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Alcoholism is a disease that affects millions of lives everyday. Most don't realize they even have a problem until it's too late. It is a disease that affects almost every family in America in one way or another including mine. I learned a very important lesson about the disease that afflicted my grandfather when I myself had a bout with alcoholism. I have always heard from my father what a smart boy I am. My father also talks of how much I remind him of his father, I'm mechanically inclined, have good common sense, and I have an intelligent personality.
But I always found a way to screw things up and make a mess of myself. I couldn't hold a job, I was failing out of school, and my family life was almost non-existent. I had no motivation and it was apparent to others that I was a heavy drinker. I didn't consider Drinking to be a problem though, it was just my way of relaxing. Having a few drinks on the weekends with my friends quickly developed into an all day every day event. I had been drinking everyday for about a year when my father and I began talking about my problem.
I knew I had a problem, but I wouldn't acknowledge it publicly. My father one day in a conversation we were having, mentioned a poem I wrote about drinking. One line in particular at the end "a real friend won't disappear when your thirsty" gave almost definite proof of my knowing I had a problem. At the end of that discussion, we decided to check me into a rehabilitation program in Falmouth called Gosnold. It was a two week live in program at which I learned a great deal about alcohol and other drugs that damage the lives of normal intelligent people. I learned that it's not something I could control, and that I was predestined to have this disease.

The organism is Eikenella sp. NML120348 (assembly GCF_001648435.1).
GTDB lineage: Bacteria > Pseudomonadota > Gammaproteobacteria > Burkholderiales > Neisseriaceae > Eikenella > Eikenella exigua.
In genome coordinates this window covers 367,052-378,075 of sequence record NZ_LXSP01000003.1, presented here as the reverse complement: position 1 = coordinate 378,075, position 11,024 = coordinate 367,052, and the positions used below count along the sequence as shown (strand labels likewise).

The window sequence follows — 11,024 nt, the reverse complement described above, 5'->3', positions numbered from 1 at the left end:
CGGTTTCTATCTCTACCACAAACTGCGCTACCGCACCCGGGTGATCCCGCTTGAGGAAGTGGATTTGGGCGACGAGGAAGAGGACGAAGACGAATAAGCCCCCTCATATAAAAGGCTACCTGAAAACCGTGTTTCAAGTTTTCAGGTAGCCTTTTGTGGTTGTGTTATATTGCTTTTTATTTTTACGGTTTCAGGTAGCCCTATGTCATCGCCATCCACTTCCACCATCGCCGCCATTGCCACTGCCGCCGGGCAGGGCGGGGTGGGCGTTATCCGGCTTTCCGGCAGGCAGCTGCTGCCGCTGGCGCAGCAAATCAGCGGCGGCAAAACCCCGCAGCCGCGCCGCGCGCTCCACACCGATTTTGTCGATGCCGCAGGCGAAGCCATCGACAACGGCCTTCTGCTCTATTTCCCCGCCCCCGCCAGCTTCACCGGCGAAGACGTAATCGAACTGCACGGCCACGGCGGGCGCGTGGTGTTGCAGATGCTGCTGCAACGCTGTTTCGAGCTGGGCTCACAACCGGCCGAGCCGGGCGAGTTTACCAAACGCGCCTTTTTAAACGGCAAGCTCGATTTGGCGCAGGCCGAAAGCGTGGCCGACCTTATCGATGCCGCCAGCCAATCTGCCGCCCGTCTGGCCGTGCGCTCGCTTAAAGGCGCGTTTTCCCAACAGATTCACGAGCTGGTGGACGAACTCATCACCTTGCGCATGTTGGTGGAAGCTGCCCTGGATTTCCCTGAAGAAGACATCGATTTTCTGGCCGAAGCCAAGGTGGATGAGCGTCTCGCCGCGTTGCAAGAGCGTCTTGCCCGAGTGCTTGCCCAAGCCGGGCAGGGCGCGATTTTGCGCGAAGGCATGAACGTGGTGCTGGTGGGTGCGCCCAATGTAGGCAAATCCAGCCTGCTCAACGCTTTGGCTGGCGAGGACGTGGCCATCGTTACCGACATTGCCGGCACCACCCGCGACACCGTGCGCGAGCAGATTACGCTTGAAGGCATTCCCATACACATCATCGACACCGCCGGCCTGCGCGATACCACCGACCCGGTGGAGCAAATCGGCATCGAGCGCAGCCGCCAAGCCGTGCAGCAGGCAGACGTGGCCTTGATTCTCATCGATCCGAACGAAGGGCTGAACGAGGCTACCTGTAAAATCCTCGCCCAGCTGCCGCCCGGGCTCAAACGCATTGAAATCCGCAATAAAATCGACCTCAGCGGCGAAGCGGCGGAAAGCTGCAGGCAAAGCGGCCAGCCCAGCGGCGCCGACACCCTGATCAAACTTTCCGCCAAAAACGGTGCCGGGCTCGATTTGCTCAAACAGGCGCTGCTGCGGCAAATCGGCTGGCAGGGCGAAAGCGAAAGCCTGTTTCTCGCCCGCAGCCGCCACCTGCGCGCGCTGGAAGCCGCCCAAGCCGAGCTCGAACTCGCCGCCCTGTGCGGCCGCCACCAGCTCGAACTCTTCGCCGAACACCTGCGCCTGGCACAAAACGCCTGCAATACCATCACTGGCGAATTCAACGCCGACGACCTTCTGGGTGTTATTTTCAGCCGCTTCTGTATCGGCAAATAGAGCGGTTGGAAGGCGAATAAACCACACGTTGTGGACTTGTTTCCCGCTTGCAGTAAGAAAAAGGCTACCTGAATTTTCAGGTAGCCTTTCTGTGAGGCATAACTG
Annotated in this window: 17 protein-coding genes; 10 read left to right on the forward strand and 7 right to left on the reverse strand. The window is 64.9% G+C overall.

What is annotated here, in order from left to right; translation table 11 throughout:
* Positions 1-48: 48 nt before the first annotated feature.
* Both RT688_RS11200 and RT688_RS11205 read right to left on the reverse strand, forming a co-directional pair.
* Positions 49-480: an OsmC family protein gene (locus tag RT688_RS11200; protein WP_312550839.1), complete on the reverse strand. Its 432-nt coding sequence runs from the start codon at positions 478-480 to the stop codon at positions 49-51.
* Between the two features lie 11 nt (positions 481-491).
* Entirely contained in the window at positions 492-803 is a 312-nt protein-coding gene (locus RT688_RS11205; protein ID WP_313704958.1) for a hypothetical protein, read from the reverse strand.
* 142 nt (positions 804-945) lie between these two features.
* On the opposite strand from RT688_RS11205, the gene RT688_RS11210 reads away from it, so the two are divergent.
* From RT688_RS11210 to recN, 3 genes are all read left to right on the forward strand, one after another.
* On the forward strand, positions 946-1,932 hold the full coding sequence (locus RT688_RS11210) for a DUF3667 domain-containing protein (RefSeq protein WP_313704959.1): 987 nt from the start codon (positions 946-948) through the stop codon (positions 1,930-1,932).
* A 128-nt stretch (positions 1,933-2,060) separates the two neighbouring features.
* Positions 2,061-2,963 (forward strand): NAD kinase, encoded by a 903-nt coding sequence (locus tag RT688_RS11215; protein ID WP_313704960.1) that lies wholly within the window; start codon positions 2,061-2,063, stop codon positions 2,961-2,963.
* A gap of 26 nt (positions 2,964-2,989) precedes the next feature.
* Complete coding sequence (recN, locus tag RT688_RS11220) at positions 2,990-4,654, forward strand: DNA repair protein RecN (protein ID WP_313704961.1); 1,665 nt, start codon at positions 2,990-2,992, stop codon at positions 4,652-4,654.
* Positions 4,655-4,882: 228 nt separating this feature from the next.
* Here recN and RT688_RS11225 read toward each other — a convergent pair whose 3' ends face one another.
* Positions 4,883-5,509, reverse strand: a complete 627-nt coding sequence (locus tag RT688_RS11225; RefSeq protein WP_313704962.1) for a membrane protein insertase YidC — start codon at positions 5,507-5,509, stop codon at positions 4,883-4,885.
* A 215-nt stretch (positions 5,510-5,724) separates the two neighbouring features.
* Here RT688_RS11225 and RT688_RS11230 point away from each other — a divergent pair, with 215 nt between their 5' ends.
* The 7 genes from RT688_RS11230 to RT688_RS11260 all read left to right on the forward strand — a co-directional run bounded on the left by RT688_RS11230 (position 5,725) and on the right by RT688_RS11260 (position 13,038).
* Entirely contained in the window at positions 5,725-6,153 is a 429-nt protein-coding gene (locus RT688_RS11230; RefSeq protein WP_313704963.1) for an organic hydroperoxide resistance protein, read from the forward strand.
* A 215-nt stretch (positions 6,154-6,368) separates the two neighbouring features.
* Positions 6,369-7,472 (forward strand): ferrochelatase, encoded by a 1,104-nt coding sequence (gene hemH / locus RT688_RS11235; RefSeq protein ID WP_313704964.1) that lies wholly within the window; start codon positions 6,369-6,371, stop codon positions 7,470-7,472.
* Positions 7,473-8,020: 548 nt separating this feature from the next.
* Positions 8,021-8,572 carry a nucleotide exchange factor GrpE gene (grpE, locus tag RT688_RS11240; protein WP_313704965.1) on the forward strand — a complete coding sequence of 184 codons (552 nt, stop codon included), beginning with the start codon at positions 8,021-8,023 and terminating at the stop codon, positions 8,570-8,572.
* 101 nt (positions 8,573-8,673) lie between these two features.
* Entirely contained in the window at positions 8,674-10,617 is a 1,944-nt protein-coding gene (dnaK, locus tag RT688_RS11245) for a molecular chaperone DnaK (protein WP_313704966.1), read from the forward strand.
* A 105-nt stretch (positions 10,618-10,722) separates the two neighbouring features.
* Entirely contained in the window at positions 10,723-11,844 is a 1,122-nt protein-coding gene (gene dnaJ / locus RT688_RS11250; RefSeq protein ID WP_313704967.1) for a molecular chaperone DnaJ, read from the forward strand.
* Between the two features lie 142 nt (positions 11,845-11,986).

It was hereditary. I learned of the affects it would have on my reaction time, my nervous system, my thought process, and my reproductive system. I learned of all the different ways it changed my personality; how it made me a violent ill-tempered person, how my apathy for life was directly affected by my drinking, and all the lies I felt the need to tell were alcohol induced. I had also learned that I wasn't a bad person for having this problem and I could be helped. I feel if it wasn't for the people, both staff and patients, at Gosnold , for one reason or another, I wouldn't be here today. Unfortunately, my grandfather wasn't so lucky. He had started frequenting bars just after he got back from W.W.II.
My father has told me tales of having to run and climb a tree to escape from his father's wrath returning from work, usually drunk, because of his temper. He has also told me how sick his father got when my father was 13. He was admitted to the hospital for scirosis of the liver never to return. His liver failed because of all the alcohol it had to filter through, which caused irreversible liver damage. The last words he spoke to my father were "get a haircut." He never had the chance to see him after he left the hospital that day. I never had the opportunity to meet the man who I remind my father of so much.
His life was cut short before he had the chance to shine. I was lucky in the sense that I caught it early and got help before it was too late. Not meeting my grandfather has been tough at times, especially when I hear of how alike he and I were, but we share a common bond that I hold in my heart. We both had to go through the self-inflicted abuse that, at one point in our lives brought joy. We both hurt ourselves and our families for no reason other than we were "thirsty". We lost friends, self confidence, and in my grandfathers case, his family and life.
It is unfortunate that a man such as my grandfather couldn't realize the abuse he was putting himself through; or maybe he did and couldn't bring himself to admit it, which is the thing that holds many back. The hardest thing an alcoholic can do is honestly admit to himself that he is an alcoholic. I have learned many things about my self and the people around me and how my actions affect them. The most important thing I learned is that my family will always be there to help me in anyway they can. Now I can honestly be there for them too. I know that wherever my grandfather is, he is proud that I was able to tackle the obstacles that he was unable to overcome..
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